What is a car recall?
New car buyers expect that everything in their vehicle will work as supposed to. While auto parts wear down over time, premature issues can also happen because of the manufacturer’s fault. In that case, a manufacturer must take full responsibility and issue a safety recall.
A recall is a free fix for a safety-related defect. These defects can be anything from faulty radio wiring to loose lug nuts. When a certain model receives a recall, its owners are notified by mail, email, or phone. However, only 75% of recalled vehicles are brought for repairs.
Why does this happen and how to be sure that your car is safe to drive?
When do recalls expire?
In general, all car defects must be fixed free of charge. The National Highway Traffic Safety Administration (NHTSA) checks all vehicles for safety flaws and orders to eliminate them at the expense of manufacturers. There’s an exception for tires though – tire-related recalls are only valid for sixty days after the date of issue.
NHTSA has the upper hand
Usually, there are two ways recalls roll out. Either a manufacturer notifies NHTSA after finding flaws in their vehicles, or NHTSA finds them first and informs the manufacturer. NHTSA has the final word on what repairs should be done.
Can dealers refuse to fix recalls?
NHTSA orders dealers to issue a safety recall only when the manufacturer’s fault is proved.
While dealers are obligated to take care of these problems free of charge, some of them may still charge you if your car is more than 15 years old or has suffered from a flood. However, there’s always a chance that a repair shop will try to scam you. If you have any suspicions, contact your vehicle’s manufacturer or the NHTSA.
Some recalls are vital
While most recalls are all about vulnerable materials and software problems, some manufacturers have faced more serious issues over the years.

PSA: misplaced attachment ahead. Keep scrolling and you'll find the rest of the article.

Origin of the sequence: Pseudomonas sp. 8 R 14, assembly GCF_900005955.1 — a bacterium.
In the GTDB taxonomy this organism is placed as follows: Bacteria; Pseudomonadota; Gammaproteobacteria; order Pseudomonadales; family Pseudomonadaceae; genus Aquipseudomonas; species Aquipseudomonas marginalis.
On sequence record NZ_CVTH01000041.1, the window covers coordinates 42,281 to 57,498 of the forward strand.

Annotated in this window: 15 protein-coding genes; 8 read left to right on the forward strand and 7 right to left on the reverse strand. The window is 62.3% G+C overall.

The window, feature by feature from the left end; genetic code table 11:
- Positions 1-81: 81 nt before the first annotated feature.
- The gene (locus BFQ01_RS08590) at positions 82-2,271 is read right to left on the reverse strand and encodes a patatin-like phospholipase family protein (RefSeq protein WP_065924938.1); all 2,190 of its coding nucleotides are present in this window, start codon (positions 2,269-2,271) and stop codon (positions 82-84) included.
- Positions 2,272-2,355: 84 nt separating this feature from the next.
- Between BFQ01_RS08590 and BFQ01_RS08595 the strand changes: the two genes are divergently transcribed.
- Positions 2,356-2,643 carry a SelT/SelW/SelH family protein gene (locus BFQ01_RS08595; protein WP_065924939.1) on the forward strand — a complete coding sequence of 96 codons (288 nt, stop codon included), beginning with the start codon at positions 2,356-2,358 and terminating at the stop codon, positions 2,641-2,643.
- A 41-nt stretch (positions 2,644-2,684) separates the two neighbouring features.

In 2016, the Volkswagen emissions scandal has shaken the automotive world. A German motor vehicle manufacturer tweaked the diesel engine software to achieve 40 times lower emissions during testing. When the truth was revealed, Volkswagen was forced to recall 11 million vehicles and cover an eye-watering expense of €15.7 billion.
Back in the 2000s, Ford had to recall almost 15 million cars, trucks, and SUVs due to faulty cruise control switches that tended to prematurely wear out and short-circuit to the point of causing fires.
Another well-known incident happened in the ’90s. A rubber tread on some Firestone tires was prone to separate from the underlying steel belt at high speed and in hot climates. This led to unexpected tire explosions and rollovers of Ford SUVs. Now, manufacturers use the tire pressure monitoring system (TPMS) to avoid under-inflation events.
Be aware when buying a used car
If a manufacturer has issued a recall, your car may face serious safety risks. It’s best not to wait and take your vehicle for repairs after getting a notice. Repair shops may refuse to fix your car for free if a long time has passed since the recall. You’re also risking to invalidate the car’s insurance, so don’t try your luck.
You shouldn’t overlook recalls when buying a used car. See if it has any open recalls, and if it does – skip this deal or make sure you’ll still get free repairs. An open recall means that nobody took the car for repairs after it was issued and it still has safety-related defects, which you’ll have to take care of yourself.
Manufacturers typically issue recalls after receiving multiple reports on the same safety-related defect. It’s very likely that a car with an “open recall” hanging next to its name had accidents in the past. Try to find out the vehicle identification number (VIN) and check the vehicle’s history to learn about past events and their severity.
You can learn about your vehicle’s recalls online
If a car had recalls in the past and no one took it to the dealer, you may still get the problem sorted out free of charge. Sometimes, vehicle owners may not even know that their car can accidentally catch fire or lose a wheel.
Manufacturers send recall notices only once – to the current owner. If you have bought a car from someone who didn’t take care of a recall, you may not suspect anything.
Just search your car’s make, model, and year, followed by the word “recalls” online. Some websites only require a vehicle identification number (VIN) to reveal this data. It’s hard to provide a single website for checking this information, as they differ by location. If you find an open recall for your vehicle, contact your local dealer and you may get the problem sorted out without spending a penny.
Frequently asked questions (FAQ)
What is an open recall on a car?
Car manufacturers must issue recalls on cars when a safety issue is detected because of their fault. A recall stays open until the owner brings the vehicle for repairs.
Are recall repairs free?
Usually, car owners don’t have to pay anything for recall repairs. However, some exceptions are applied to cars that are over 15 years old or have suffered a flood.